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Intel Hardware

Intel Dropping Pentium Brand 364

Posted by Zonk
from the getting-old-anyway dept.
Devistater writes "After changing their logo from 'Intel Inside' to 'Leap Ahead,' (and attempting to explain why 2006 is a leap year), Intel has now decided to drop the Pentium brand. Instead of an 'Intel Pentium 4 Dual core' you will be now be purchasing an 'Intel D 840.' You can see the intial steps of this move on Dell's desktop lineup. On the heels of the news of AMD outselling Intel in Desktop Retail sales for two consecutive months, is it really wise to change the logo to something that has no inherent brand identification, and to drop the incredibly recognizable 'Pentium'?"
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Intel Dropping Pentium Brand

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  • by SpinJaunt (847897) on Monday January 16, 2006 @08:46AM (#14481239)
    Not that AMD are going to be any better when it comes to DRM, they also have plans to include DRM into their CPU's sometime in the future.
  • Re:Smart (Score:3, Informative)

    by ceeam (39911) on Monday January 16, 2006 @09:10AM (#14481346)
    Idiot. Athlon64/Sempron64 lines are on average about 4-5x times more power/heat efficient than comparable PIV/Celeron CPUs. That's under full load. On idle AMD cpus use even less (CnQ and all that). Also - due to on-chip memory controllers in AMD cpus, north bridges are basically absent on socket754/socket939 mobos which helps reduce overall power consumption / heat build-up in your computer case.
  • Re:Smart (Score:2, Informative)

    by xtracto (837672) on Monday January 16, 2006 @09:20AM (#14481406) Journal
    Yes mods, feel free to mod down this Troll.

    As you can see Here [gen-x-pc.com]:

    Thermal Design Power (Max):

    AMD Athlon XP: 76.8W vs Intel Pentium 4: 82.0W
    AMD Athlon 64 FX-51: 89W vs Intel Pentium 4 Extreme Edition 93.9W

    Capish?

    I pronounce you, the Troll of the day ..

    Troll
  • Re:Misconception. (Score:2, Informative)

    by catisonh (805870) on Monday January 16, 2006 @09:29AM (#14481472) Homepage
    ...and lets not forget that the mobile CPU in the Centrino package is a 'Celeron M'...

    Actually, can we forget this? Intel [intel.com] puts Pentium M's into the Centrino, NOT Celeron M. I don't know where you heard that, but you're a lowsy nerd.
  • Re:Misconception. (Score:3, Informative)

    by maxume (22995) on Monday January 16, 2006 @09:42AM (#14481583)
    lets not forget that the mobile CPU in the Centrino package is a 'Celeron M' - which in its self

    Are you sure? Check it out:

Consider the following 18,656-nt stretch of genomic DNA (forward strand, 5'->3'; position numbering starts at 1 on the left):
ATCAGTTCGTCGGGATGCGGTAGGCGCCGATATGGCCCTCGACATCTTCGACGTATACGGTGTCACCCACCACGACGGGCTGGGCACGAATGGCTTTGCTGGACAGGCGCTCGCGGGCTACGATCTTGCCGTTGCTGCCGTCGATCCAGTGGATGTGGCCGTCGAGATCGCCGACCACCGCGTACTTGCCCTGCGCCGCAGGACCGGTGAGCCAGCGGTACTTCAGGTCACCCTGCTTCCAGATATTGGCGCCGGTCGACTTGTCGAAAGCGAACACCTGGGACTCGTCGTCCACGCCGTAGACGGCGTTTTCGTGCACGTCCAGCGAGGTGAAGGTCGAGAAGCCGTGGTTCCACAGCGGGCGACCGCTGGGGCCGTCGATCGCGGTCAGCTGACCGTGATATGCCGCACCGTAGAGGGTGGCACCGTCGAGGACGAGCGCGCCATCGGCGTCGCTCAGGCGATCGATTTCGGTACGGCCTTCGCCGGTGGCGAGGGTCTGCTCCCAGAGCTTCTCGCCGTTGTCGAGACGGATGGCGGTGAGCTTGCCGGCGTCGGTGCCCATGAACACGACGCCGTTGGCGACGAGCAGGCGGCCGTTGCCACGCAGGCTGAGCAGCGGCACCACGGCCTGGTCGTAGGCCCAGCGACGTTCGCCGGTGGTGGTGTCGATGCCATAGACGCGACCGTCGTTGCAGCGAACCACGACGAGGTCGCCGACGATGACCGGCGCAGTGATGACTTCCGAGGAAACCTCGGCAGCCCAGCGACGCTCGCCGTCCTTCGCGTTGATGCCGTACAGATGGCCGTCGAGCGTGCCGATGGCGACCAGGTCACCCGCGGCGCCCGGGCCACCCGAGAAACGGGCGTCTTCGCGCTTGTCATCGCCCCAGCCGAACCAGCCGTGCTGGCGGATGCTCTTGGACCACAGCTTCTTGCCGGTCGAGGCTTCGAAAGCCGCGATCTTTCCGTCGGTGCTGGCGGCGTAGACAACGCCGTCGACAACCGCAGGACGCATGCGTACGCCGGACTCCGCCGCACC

http://indigo.intel.com/compare_cpu/default.aspx?f amilyid=2&culture=en-US [intel.com]
    http://www.intel.com/pressroom/archive/releases/20 040105comp.htm [intel.com]

    Classically, the celeron has always been a pentium with some of the cache neutered away. I don't really follow the cpu market, so grain of salt and all that, but it appears to still be the case that the Celeron(and Celeron M) is the 'value' edition. As far as Centrino goes, it is just a really great marketing initiative to create consumer demand for intel chipsets and wireless products.

  • Re:Smart (Score:3, Informative)

    by evilviper (135110) on Monday January 16, 2006 @11:00AM (#14482205) Journal
    Thermal Design Power (Max):

    AMD Athlon XP: 76.8W vs Intel Pentium 4: 82.0W

    Although CnQ (Cool and Quiet) has completely reversed the situation, 32-bit Athlons did deserve their reputations for being hot.

    When it was P3 vs Athlon, the Athlons were clearly much hotter, although they did have better performance. When it came to P4 vs Athlon, the situation got more complex.

    Although Pentium 4s have a peak heat/power rating higher than any Athlon, AMD made a huge mistake with the Athlons, and make their chips unable to idle when recieving a HLT, unless the northbridge was disconnected, requiring motherboards to be more advanced, and causing a great deal of problems. So, practically no motherboards included S2K Bus Disconnect support, as it is called, until quite recently. The point being that AMD cpus would only vary perhaps 5watt from idle to max load (staying right at that 76w mark) whereas an idle Pentium 3/4 would drop down to a tiny fraction of its maximum power when not maxed-out.

    What's more, motherboards that implimented S2K support did a pretty crappy job of it, in order to prevent any possible hardware problems. So while a Pentium 4 system can drop down below 50% of it's max power draw when idle, I haven't yet seen an Athlon system that could do so.

    As I said, CnQ has completely reversed this, not only FINALLY giving AMD decent power management, but also putting them far, far ahead of Intel (and VIA) now. My point is simply that comparing only their "thermal design power" numbers is very, very misleading.
  • by Anonymous Coward on Monday January 16, 2006 @12:05PM (#14482797)
    Intel is being smart by dropping the Pentium trademark. The rationale is to tie together all of their brands with "Intel", rather than have several successful albeit independent trademarks from a consumers point of view.

    This will further(1) increase Intels value as a trademark and will be very beneficial from a marketing point of view (all of the products will benefit from a single trademark's value).

    Picture that in the future you will not be buying a Pentium, an Itanium, a Xeon or a VIIV. You will be buying an Intel D processor, and Intel Itanium, an Intel VIIV computer, etc.

    (1) Apparently, Intel is one of the top 5 most recognizable trademarks worldwide, along with the likes of Coca-Cola and General Electric.

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